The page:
I have always, to my shame, looked down on people who had Depression. I genuinely thought depressed people were “ssaaaadddddd”, not in the emotional sense, but in the derogatory “what-a-LOSER” sense. I never thought it would affect someone like me.
I was diagnosed with Major Depression Disorder in September 2014, almost six months ago. At the time I was struggling to concentrate at work. Simple tasks took two hours instead of ten minutes to complete. I had problems sleeping. I would wake up at 5am every morning, in a complete state. I would be drenched in sweat, certain that someone had turned off the oxygen supply in my bedroom. I couldn’t breathe. I was going to die. It was truly awful. I would panic like this until I had to get up for work. By the time I arrived at work, it felt like I had wrestled a bear. And lost. . .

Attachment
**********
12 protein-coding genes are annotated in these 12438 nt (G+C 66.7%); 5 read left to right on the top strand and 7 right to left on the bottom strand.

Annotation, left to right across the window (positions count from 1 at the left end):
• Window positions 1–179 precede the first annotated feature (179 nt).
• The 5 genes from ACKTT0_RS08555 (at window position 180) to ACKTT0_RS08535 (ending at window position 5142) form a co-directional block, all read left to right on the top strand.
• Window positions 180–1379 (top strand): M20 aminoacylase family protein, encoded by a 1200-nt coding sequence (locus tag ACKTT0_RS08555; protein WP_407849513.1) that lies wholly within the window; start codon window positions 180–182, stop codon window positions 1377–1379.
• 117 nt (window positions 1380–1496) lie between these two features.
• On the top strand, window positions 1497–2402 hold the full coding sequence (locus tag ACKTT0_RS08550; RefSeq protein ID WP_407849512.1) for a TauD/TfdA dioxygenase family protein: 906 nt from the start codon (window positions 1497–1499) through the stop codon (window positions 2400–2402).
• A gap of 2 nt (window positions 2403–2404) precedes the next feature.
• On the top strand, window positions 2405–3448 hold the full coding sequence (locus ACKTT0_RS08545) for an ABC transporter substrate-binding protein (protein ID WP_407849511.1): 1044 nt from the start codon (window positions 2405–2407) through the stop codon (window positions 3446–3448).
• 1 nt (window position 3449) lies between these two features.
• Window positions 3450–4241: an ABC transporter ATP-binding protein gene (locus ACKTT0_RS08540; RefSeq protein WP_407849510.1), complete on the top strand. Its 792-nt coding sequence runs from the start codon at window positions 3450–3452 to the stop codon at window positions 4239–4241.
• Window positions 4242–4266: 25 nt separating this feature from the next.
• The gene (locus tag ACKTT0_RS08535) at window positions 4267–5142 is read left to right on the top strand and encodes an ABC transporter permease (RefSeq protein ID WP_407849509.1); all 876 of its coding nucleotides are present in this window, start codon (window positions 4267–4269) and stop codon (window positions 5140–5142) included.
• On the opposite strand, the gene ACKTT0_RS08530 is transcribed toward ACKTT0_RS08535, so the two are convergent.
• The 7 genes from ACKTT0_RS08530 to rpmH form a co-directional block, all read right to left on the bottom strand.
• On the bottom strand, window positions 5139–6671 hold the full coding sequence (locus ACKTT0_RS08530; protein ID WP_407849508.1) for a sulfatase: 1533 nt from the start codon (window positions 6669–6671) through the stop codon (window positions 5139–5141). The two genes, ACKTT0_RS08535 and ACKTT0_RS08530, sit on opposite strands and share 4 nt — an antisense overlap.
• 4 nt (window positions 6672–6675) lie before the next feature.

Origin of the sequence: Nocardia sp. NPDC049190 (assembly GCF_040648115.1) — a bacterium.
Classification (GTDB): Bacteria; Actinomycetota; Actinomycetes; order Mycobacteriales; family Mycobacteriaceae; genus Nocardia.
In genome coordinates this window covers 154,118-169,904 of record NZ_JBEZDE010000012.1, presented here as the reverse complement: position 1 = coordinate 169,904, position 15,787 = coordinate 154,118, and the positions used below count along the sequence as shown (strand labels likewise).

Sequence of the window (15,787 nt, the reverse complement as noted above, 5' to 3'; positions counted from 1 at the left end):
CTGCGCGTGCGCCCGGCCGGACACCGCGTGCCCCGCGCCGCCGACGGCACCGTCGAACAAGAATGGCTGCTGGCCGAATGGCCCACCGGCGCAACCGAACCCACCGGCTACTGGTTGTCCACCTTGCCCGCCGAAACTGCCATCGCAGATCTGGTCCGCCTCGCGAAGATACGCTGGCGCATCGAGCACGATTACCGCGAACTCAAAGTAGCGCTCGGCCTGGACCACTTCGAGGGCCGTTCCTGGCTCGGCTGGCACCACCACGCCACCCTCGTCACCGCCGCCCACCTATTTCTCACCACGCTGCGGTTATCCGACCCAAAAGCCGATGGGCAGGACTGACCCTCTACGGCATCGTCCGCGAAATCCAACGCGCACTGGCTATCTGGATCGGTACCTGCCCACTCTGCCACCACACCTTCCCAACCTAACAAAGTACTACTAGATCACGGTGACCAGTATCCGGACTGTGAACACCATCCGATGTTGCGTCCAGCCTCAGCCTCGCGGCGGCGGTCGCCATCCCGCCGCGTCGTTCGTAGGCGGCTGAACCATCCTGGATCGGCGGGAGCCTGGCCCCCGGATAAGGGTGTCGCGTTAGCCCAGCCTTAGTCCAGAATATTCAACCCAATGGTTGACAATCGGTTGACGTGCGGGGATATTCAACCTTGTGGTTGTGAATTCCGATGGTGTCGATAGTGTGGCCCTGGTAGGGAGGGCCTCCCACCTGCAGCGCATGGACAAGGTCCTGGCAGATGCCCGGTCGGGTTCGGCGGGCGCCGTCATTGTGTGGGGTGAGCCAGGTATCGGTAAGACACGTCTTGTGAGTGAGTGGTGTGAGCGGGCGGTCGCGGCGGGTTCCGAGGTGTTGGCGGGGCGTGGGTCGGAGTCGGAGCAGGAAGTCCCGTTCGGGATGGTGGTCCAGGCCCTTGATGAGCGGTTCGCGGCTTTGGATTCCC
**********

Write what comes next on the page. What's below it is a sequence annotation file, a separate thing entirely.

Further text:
This continued for many months until my boyfriend took me to the GP. . .
I believe everyone would profit from a stay in a psychiatric hospital at some point in their lives. It was highly rewarding, and for the budding writer, The Clinic was rich in anecdotal treasures. Being with other “normal” but depressed people made me realise that this is a disease that doesn’t discriminate. Depression doesn’t care if you’re pretty, or young, or well off. It doesn’t care that you’re usually a happy person. Depression doesn’t see colour, status or class. It will gobble you up and spit you back out.
But not me.
When I left The Clinic, I was determined to do all I could to bring an end to the stigma that surrounds mental illnesses. I believe that if you’ve been affected by a mental illness, it is your moral duty to educate others about its effects.
Depression is hard, but people’s reactions to it makes it harder.
Read more of depressiondarling’s story. Visit My Pledge | Depression Darling.